1981). and illness” based on the fact that words from the Deviation and Medical categories appeared with higher frequency.D. 1988). According to their findings.com  . Apart from possession states. Schnurr.spiritmoving. is shared by hallucinogenic drug states. mystical accounts focus on religious/spiritual issues. but what I understand from the information they offered is that the retrospective descriptions of altered states reflect the attitudes prevalent in the cultures that surround the individuals experiencing them.6 The hallucinations found in mystical experiences are more often of the visual than the auditory type. I am not convinced that the authors’ conclusions follow. 156) views the schizophrenic break at its best as a regression in the service of the ego that can leave the individual with a healthier ego. is mastering those realms rather than being overwhelmed by them. Ballentine and Ajaya (1976. The authors feel that their findings imply a clear dissimilarity among altered states. p. 198) contend that what distinguishes the seemingly similar euphoric psychotic states and what they refer to as the experience of higher consciousness is the fragmented nature of the psychotic experience. The mystic is able to integrate the sometimes contradictory inner world from an expanded consciousness. p. The euphoria may abruptly reverse itself and become a horrific vision of the psychotic as a sinner in hell. and normal control subjects emphasize adaptive and interpersonal themes. In all three states there is also an increase in primary process thinking. Rama. Disturbances in language and speech and flatness of affect are also not characteristic of this state.” Although this study produced data showing that individuals experiencing these distinct states use certain categories of words more frequently. Wilber (1980. Selene Vega. et al. despite the fact that the experience was not sought after and happens against his or her will. that the schizophrenics associated their experience with “a sense of impairment. Ph. The heightened state of awareness can also be understood as a “lowering of perceptual thresholds that allows greater awareness of alternate states or of inner life” (Zinberg. as well as many of the others mentioned by Buckley. self-destructive acts and aggressive and sexual outbursts are not seen in mystical experiences either. the mystical state is selflimited and generally brief. who is at the mercy of his/her disordered thinking processes. et al conducted a computerized content analysis of written passages describing schizophrenia. There are differences between schizophrenic and mystical experiences other than those put forth by Oxman. Stanley. A frequently described vision for both states is “the sensation of seeing and being enveloped in ‘light’” (Buckley. cited in Oxman. hallucinogenic drug experiences and mystical experiences with autobiographical accounts as controls. Rosenberg.  www. One major difference is that disruption of thought is not seen in most mystical states. 1977.’ This characteristic. and Gala. They say. Tucker. hallucinogenic accounts emphasize altered sensory experience. while exploring the same realms as the schizophrenic. on the other hand. for instance. Buckley refers also to a breakdown in the ‘stimulus barrier. In addition. The examples that they used to illustrate this seem to point more to the way those around the schizophrenics responded to and labeled the experience than to an intrinsic sense within the individual. Oxman.Spiritual Emergence or Psychosis? . unlike the psychotic. “schizophrenic subjects emphasize illness/deviance themes. inner badness. The mystic.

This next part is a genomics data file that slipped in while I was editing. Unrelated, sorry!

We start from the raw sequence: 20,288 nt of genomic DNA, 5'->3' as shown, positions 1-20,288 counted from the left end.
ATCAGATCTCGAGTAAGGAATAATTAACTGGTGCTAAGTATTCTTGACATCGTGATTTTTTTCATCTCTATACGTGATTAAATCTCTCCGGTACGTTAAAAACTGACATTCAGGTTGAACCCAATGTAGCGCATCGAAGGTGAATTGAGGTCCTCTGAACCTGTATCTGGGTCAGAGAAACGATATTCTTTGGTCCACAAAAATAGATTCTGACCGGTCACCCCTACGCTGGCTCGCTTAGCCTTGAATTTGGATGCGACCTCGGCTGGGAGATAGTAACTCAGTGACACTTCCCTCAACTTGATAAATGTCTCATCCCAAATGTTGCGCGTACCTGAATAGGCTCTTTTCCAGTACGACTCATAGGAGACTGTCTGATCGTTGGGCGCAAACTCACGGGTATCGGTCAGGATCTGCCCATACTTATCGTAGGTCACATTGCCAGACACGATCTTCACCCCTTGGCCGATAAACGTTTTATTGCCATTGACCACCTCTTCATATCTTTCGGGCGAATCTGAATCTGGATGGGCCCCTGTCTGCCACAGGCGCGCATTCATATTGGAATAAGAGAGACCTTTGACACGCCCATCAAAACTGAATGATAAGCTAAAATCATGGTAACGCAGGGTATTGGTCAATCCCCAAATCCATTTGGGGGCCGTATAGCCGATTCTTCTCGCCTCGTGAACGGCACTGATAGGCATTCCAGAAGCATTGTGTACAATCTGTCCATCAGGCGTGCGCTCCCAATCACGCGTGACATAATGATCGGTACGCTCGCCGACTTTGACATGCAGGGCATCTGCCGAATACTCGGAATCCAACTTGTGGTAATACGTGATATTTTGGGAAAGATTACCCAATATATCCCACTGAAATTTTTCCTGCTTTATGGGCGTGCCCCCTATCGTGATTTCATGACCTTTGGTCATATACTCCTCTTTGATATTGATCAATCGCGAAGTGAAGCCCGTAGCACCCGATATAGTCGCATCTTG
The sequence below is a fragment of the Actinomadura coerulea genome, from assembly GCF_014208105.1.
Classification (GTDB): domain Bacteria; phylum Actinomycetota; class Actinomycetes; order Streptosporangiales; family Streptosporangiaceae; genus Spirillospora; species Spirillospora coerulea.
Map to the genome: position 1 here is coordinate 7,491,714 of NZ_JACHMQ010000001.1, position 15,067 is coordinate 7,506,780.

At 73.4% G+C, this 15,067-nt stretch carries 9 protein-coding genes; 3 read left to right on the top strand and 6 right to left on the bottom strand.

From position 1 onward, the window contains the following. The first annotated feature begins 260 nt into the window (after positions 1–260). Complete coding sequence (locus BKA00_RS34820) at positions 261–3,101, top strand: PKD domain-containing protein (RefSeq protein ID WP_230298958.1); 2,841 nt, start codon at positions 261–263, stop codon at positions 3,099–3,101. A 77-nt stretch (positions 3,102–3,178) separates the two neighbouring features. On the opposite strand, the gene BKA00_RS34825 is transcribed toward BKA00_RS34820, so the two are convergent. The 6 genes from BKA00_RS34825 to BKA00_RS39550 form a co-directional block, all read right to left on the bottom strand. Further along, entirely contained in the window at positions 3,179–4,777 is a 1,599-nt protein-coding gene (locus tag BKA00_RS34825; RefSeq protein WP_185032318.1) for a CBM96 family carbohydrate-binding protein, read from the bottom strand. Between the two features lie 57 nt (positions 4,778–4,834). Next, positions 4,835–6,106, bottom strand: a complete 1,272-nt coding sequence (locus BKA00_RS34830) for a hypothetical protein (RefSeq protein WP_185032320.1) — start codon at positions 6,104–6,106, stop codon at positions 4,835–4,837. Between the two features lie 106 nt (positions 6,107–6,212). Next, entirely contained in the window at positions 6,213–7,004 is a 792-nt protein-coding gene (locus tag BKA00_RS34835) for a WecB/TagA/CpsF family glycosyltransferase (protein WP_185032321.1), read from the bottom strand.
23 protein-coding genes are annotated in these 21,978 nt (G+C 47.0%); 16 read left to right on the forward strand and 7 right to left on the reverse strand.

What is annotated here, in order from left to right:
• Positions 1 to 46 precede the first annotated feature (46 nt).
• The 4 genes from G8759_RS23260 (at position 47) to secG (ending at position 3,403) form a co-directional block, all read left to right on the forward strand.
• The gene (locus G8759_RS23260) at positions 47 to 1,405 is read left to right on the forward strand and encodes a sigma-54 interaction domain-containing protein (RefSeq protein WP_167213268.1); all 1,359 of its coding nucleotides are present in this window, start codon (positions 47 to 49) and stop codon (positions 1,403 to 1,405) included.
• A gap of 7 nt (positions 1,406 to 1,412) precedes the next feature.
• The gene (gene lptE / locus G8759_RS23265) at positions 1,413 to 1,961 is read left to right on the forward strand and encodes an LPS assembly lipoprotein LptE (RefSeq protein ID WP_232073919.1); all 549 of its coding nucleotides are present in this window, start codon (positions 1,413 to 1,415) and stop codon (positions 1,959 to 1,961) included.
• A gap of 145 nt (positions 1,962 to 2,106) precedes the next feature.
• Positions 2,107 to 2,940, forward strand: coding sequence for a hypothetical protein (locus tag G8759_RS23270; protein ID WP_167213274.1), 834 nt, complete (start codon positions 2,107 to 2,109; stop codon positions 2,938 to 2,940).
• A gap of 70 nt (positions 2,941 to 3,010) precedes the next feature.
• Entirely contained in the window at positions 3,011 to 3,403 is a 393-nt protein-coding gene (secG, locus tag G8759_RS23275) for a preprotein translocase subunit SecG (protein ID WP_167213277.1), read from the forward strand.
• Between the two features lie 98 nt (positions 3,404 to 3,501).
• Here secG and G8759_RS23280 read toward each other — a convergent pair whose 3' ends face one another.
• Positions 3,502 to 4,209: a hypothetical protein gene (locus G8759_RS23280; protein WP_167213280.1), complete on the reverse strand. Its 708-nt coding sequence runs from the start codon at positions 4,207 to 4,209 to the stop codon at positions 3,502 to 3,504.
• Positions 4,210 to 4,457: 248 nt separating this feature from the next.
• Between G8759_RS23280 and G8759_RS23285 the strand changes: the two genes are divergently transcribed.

but as a result of actual experience” (Perry. 1986).” As this quote suggests. Belleza & Silverman. The need for ‘retreat’ or ‘safe asylum’ is emphasized by Perry. 1978) found that for some patients anti-psychotic medication is not the treatment of choice if the goal of treatment is longterm clinical improvement rather than immediate symptom reduction.7 “The mystic seeks progressive evolution.with luck . He trains for it.  www. as well (1986).” Anti-psychotic medications that reduce neurological sensitivity may interfere with the individual’s reintegrative responses. Perry has set up a facility staffed by people who know “the difference between a meaningful inner process and pathology. The individual needs to have the freedom to experience the mythic world he/she is dwelling in. The question becomes one of deciding who is appropriate for the type of treatment that is being suggested here. nor does it deal with the fact that for some the schizophrenic experience can be a transformative healing process while for others it is not. Ph. This difference does not totally account for some of the varieties of mystical experience that the Grofs describe (spontaneous Kundalini awakening. but present and prior depths of reality. etc.to reach permanent. It takes most of a lifetime . et al and Perry are similar. a therapeutic environment is created to offer support to the renewal process that is unfolding in the individual in crisis. He follows a carefully mapped out path under close supervision. This can be facilitated by an environment of supportive people willing to be with an individual exhibiting bizarre behavior. and ability to learn. At the same time. transcendent and unity structures. for example). It also makes it physiologically nearly impossible for a psychotic to maintain whatever stimulus attenuation maneuvers he/she has developed to provide a ‘safe space’ in which to problem-solve. The study did not include females and chronic or other subgroups of schizophrenics. he maintains potential access to ego. One study (Rappaport. logic. et al found that young males at the onset of a first or second acute schizophrenic episode with good rather than poor premorbid histories and with timelimited paranoid characteristics at the onset of their break were the most likely to benefit from non-medication treatment. et al study are of the same type as those that Perry works with and that Buckley was quoting from in his examples of psychotic experiences that bear some resemblance to mystical states.com  . not through hearsay or because of a liberal intellectual view.spiritmoving. at solving problems of living. so no comments could be made about these groups in this paper. He points out that in the high state of arousal of the individual experiencing a psychotic break. Rather than medicating the symptoms.Spiritual Emergence or Psychosis? . Certainly the treatment procedures employed by Rappaport.D. The authors argue that “the stormy phase of schizophrenia can be looked upon as an attempt at reorientation. Both advocate a Selene Vega. membership. decreasing problem-solving ability. the mundane world’s activities can feel painful and confusing. syntax. He is not contacting past and infantile experiences. sensory and psychological sensitivity. there is a difference between the individual who consciously embarks on a journey of what Wilber refers to as a progressive evolution and the schizophrenic who experiences a break without prior preparation. mature. Hopkins. Rappaport. I am making an assumption here that the schizophrenics in the Rappaport. Hall.